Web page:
The prevalence of immune checkpoint inhibitor-related myocarditis has been reported to be 0.09–1.14% (8), and the severity ranges from subclinical to lethal (15, 16). After considering the possible cardio-toxic effects of nivolumab, we discontinued nivolumab treatment. Despite methyl-prednisolone and γ-globulin administration, serum cardiac troponin-T and CK-MB isoenzyme levels remained high. Platelet numbers progressively decreased, and endomyocardial biopsy was contraindicated. Echocardiogram can help to detect early signs of cardiac dysfunction in diagnosing myocarditis and in a close follow up in patients with anti-cancer therapy (17, 18), and our patient demonstrated normal ranges of left ventricular ejection fraction and myocardial strain in the clinical course. Both echocardiographic findings and plasma brain natriuretic peptide concentration did not indicate the overt cardiac dysfunction. In addition, even if cardiac magnetic resonance imaging revealed the presence of minimal signs of myocardial edema and inflammation, it did not explain the elevated cardiac troponin-T and CK-MB isoenzyme levels. Therefore, it was a matter of debate whether nivolumab should be ceased or it should be continued before having any confirmations from an imaging test of myocarditis. It is also uncertain whether cardiac troponin-T presented by the neoplastic cells is recognized as the antigen of T-cells clone and whether this injures the myocardium following the immune checkpoint blockade (19). Evaluation of troponin-T expression prevalence in the neoplasm in cases of immune checkpoint inhibitor-related myocarditis might prove this hypothesis. We did not measure troponin-T level and perform any imaging tests, i.e., echocardiography and cardiac magnetic resonance imaging, prior to the nivolumab administration. Subsequent cardiac magnetic resonance imaging during the clinical course, and postmortem autopsy could have additive value in this case report.
In conclusion, this report shows the non-canonical expressions of cardiac troponin-T and CK-MB isoenzyme in neoplastic cells. Our experience highlights that the analysis of the patient following immune checkpoint blockade therapy should be carefully interpreted.
The datasets generated for this study are available on request to the corresponding author.
This study was approved by the Human Investigation Review Committee of the University of Miyazaki (No. 0-0511) and conformed with the principles outlined in the Declaration of Helsinki as revised in 2013. We state that, because the patient passed away, written informed consent was obtained from his mother, for the publication of this case report.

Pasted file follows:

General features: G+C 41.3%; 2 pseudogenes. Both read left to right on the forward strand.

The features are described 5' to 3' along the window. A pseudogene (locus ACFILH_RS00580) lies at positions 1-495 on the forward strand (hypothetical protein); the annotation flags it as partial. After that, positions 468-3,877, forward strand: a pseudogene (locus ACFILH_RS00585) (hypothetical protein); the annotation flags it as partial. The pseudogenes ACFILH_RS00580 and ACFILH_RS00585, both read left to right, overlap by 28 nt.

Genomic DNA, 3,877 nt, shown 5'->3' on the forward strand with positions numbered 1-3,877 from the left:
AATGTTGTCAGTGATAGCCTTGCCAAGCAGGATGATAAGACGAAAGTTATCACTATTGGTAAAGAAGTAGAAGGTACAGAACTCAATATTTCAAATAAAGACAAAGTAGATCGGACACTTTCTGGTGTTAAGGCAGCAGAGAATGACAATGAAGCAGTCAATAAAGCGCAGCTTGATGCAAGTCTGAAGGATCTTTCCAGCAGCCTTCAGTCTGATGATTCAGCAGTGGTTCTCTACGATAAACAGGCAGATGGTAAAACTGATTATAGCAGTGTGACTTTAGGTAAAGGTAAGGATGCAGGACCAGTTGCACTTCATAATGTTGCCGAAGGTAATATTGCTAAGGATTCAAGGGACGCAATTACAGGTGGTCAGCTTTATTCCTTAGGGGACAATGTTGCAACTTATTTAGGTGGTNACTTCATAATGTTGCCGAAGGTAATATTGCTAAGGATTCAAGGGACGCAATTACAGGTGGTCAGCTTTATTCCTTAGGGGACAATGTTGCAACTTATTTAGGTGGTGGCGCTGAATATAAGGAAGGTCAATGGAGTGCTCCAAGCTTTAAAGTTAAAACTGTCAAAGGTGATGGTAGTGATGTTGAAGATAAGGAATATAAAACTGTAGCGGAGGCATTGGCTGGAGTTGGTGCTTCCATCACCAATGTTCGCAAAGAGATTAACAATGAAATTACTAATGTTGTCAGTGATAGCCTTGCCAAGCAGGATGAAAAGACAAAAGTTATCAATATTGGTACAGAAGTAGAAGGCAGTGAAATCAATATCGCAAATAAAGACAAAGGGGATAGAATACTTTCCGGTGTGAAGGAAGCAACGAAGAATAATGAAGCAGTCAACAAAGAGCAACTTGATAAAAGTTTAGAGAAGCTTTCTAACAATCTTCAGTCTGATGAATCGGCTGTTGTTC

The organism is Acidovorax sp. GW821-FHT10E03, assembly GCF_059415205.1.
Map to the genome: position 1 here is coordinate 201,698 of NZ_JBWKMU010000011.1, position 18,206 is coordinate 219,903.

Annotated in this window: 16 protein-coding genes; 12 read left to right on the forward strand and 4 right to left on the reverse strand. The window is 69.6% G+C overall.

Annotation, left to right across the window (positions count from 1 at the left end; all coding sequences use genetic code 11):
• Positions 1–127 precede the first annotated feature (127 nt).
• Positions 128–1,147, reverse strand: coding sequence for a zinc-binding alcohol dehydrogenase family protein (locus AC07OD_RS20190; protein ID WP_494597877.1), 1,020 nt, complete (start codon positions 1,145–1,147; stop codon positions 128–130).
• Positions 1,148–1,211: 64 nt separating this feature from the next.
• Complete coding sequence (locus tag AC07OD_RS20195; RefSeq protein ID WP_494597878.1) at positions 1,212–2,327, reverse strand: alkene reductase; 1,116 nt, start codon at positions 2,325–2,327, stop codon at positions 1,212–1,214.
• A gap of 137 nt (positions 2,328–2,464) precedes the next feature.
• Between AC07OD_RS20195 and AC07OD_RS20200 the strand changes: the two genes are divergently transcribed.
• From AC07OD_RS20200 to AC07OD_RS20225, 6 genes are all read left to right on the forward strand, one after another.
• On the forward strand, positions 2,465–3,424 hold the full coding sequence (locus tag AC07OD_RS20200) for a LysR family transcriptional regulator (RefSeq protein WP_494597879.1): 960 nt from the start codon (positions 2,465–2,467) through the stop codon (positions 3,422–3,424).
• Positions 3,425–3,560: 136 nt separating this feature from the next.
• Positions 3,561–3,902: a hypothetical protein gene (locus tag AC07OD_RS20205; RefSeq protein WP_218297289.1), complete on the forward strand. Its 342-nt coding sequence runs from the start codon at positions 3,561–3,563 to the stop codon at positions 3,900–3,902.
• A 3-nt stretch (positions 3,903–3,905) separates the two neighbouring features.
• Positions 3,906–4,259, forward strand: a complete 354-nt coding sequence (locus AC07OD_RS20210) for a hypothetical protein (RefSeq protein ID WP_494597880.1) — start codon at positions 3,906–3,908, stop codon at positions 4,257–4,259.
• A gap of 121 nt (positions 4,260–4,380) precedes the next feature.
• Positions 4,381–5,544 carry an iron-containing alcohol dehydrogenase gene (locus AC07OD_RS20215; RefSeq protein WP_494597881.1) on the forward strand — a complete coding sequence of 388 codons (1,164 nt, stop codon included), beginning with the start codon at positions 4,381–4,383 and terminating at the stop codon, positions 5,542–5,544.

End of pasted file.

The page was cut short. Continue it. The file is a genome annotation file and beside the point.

Four cardiologists (TTs, TI, KKi, and SK), a nephrologist (MK), three otolaryngologists (KKa, TK, and TTo), and one hematologist (YK) were involved in the treatment of the patient in our case report. One pathologist (YS) performed the histological analysis.
This study was supported by a Grant-in-Aid for Clinical Research from Miyazaki University Hospital.
Conflict of Interest Statement
The authors declare that the research was conducted in the absence of any commercial or financial relationships that could be construed as a potential conflict of interest.
We are greatly indebted to Dr. Akira Ishihara (Miyazaki Prefectural Nobeoka Hospital, Miyazaki, Japan) for preparing of tissue sections and perform pathological examination.
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Keywords: troponin, creatine kinase, MRI, echocardiogram, neuroendocrine tumor
Citation: Tsuruda T, Sato Y, Kajihara K, Kawabata T, Kubuki Y, Komaki S, Kikuchi M, Ishikawa T, Tono T and Kitamura K (2019) Non-canonical Expression of Cardiac Troponin-T in Neuroendocrine Ethmoid Sinus Carcinoma Following Immune Checkpoint Blockade. Front. Cardiovasc. Med. 6:124. doi: 10.3389/fcvm.2019.00124
Received: 21 June 2019; Accepted: 12 August 2019;
Published: 23 August 2019.
Edited by:Carlo Gabriele Tocchetti, University of Naples Federico II, Italy
Reviewed by:Gilda Varricchi, University of Naples Federico II, Italy
Valentina Mercurio, University of Naples Federico II, Italy
Christian Cadeddu Dessalvi, University of Cagliari, Italy
Copyright © 2019 Tsuruda, Sato, Kajihara, Kawabata, Kubuki, Komaki, Kikuchi, Ishikawa, Tono and Kitamura. This is an open-access article distributed under the terms of the Creative Commons Attribution License (CC BY). The use, distribution or reproduction in other forums is permitted, provided the original author(s) and the copyright owner(s) are credited and that the original publication in this journal is cited, in accordance with accepted academic practice. No use, distribution or reproduction is permitted which does not comply with these terms.
*Correspondence: Toshihiro Tsuruda, firstname.lastname@example.org